Changes could be in the works for Virginia's current cannabis laws if state Attorney General Mark Herring (D) gets his way. The state's top lawmaker recently penned an op-ed to support reforming Virginia's marijuana laws.
Virginia hasn't exactly led the pack in progressive cannabis policy over the past few years. Currently, the state doesn't even have a comprehensive medical marijuana program. And getting caught with even small amounts of marijuana comes with pretty serious consequences. Possession of under half an ounce is punishable with a fine of up to $2,500 and jail time of up to a year.
This is something that the state's top law enforcement official would like to see change.
"Virginia's policy of criminalizing minor marijuana possession is not working," AG Herring wrote in a recent op-ed for the Daily Press. "Virginia should decriminalize possession of small amounts of marijuana, address past convictions and start moving toward legal and regulated adult use."
Herring says the state needs to change in order to prevent residents from suffering the lifelong consequences of a cannabis offense.
"Even if a Virginian avoids jail time for marijuana possession, they can still be stuck with a criminal record, lose their job, student aid, certain public benefits including housing assistance, and it can even affect custody rights."
Herring's stance is a welcome change from the status quo. While much of the country has been reforming their outdated cannabis policies, Virginia appears to have been moving in the other direction. Arrests for cannabis possession more than doubled in the past 15 years. In 2003, there were 13,000 arrests for simple possession, but in 2017, that number rose to 28,000. Most of those cases involve people of color, despite the fact that White and Black Americans consume cannabis at roughly the same rate, and the fact that only one fifth of the state's population identifies as Black or African American.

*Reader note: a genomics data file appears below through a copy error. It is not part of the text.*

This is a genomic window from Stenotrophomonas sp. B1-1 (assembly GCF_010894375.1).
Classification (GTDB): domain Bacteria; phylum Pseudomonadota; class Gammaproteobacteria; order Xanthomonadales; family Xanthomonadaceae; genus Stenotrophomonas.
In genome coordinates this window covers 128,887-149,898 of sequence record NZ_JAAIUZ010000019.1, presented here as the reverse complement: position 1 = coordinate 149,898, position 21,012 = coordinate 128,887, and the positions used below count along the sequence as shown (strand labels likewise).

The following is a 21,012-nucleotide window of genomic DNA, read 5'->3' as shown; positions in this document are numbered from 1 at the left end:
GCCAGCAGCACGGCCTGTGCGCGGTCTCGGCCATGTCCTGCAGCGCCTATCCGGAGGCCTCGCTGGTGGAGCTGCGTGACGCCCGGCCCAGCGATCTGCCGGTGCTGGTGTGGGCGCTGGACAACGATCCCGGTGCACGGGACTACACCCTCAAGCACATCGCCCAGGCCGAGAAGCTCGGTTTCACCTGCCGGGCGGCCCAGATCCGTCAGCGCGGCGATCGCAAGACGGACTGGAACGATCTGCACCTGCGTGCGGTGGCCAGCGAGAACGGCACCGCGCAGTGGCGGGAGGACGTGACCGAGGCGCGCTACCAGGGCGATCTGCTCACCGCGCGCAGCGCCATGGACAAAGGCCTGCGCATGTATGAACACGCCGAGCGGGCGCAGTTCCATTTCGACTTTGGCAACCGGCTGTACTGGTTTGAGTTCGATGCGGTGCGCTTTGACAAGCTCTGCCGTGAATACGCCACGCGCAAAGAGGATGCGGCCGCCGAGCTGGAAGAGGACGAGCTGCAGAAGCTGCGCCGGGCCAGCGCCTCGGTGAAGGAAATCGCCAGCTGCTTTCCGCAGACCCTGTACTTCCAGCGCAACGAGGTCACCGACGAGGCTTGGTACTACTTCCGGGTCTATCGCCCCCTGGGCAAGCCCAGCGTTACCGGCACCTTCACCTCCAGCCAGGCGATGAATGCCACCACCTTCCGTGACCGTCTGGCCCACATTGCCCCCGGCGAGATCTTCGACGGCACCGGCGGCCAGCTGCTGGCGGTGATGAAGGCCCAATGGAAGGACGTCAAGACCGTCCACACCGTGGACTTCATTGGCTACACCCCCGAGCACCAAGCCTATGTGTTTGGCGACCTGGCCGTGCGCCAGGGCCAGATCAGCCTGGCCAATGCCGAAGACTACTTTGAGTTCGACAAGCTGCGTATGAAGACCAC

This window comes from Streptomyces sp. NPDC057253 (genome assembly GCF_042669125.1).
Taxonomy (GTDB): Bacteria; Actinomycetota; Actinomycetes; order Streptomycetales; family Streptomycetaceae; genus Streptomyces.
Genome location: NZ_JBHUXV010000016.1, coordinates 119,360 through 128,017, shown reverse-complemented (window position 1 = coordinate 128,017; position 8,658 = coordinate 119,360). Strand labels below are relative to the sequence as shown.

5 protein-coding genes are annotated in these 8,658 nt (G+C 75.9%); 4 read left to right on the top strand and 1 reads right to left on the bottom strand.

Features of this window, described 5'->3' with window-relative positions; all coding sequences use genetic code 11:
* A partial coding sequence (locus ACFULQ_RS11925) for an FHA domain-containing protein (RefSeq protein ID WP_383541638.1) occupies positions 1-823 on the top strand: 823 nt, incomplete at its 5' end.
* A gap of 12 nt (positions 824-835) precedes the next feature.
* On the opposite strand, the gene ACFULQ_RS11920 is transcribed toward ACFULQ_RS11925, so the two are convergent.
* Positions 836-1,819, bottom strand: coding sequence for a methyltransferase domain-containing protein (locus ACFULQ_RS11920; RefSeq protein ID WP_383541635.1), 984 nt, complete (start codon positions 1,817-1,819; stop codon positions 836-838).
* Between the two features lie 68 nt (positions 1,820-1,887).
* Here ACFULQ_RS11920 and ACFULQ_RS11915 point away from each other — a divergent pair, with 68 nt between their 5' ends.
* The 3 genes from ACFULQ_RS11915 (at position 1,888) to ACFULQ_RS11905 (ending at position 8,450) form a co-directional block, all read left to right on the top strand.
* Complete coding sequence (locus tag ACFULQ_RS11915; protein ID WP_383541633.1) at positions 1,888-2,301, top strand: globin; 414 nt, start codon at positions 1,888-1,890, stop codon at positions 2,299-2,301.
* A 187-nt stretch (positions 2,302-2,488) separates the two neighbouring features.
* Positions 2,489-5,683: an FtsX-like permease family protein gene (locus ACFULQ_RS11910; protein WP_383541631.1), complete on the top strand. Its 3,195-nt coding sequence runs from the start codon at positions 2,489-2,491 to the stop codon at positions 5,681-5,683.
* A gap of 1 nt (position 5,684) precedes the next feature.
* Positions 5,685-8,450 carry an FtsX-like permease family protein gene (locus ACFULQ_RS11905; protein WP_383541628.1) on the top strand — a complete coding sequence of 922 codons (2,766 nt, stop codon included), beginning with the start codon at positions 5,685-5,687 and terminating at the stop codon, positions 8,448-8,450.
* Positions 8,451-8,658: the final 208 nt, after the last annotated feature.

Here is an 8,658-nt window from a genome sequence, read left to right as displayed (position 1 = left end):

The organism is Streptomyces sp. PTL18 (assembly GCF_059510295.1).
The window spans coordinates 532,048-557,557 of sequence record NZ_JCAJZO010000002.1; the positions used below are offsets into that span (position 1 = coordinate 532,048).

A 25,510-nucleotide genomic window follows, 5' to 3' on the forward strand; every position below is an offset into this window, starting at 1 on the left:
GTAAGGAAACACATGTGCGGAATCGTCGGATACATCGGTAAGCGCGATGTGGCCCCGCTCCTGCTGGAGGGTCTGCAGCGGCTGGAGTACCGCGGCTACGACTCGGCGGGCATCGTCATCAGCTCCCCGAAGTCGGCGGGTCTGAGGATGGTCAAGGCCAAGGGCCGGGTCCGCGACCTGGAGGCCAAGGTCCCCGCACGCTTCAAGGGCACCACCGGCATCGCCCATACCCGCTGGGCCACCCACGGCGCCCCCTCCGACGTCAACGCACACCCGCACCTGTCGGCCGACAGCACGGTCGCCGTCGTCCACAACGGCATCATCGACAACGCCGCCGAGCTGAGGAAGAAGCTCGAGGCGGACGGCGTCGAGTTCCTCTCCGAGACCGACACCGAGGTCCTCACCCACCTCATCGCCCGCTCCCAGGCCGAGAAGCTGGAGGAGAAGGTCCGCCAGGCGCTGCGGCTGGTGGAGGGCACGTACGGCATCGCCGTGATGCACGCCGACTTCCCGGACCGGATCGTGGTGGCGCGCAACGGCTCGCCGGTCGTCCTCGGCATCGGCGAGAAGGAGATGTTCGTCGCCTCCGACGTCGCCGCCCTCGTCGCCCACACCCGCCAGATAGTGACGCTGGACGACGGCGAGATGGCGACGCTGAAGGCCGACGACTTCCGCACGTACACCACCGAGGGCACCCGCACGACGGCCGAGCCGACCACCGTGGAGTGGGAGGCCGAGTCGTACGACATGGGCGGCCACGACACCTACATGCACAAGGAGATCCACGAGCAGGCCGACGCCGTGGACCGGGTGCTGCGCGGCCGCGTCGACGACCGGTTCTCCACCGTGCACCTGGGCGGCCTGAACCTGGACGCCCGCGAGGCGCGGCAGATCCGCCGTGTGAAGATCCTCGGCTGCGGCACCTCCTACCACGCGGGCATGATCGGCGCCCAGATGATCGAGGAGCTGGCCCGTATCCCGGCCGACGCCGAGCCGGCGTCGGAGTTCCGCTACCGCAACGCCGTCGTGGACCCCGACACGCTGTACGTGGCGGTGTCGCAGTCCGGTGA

Herring said these are all reasons why Virginia needs to catch up to their neighbors and move towards more equitable cannabis laws.
"That process should begin as soon as possible with decriminalizing simple possession of small amounts of marijuana and taking action to release from jail, pardon and expunge the records of those whose convictions would not have occurred under more rational standards."
Whether or not Herring will be able to push state lawmakers towards more progressive cannabis laws is another question. While both Virginia Governor Ralph Northam (D) and Senate Majority Leader Tommy Normet (R) have voiced support for cannabis decriminalization in the past, last year the Senate still voted against a decriminalization measure.
Despite this, Herring said he is committed to the issue and has already begun working on a plan for how Virginia might proceed in liberalizing their cannabis laws.
"My team and I want to be sure we can provide assistance and input as Virginia reconsiders its approach, so we are already having conversations with our colleagues in states with more progressive cannabis laws to identify the questions that need to be answered and the pitfalls to be avoided."
Unfortunately, Herring won't be able to do much about the laws on his own, as his job is to enforce them as is, not change them. However, when the state's top law enforcement official says the criminal justice system isn't working in its current form, hopefully people will listen.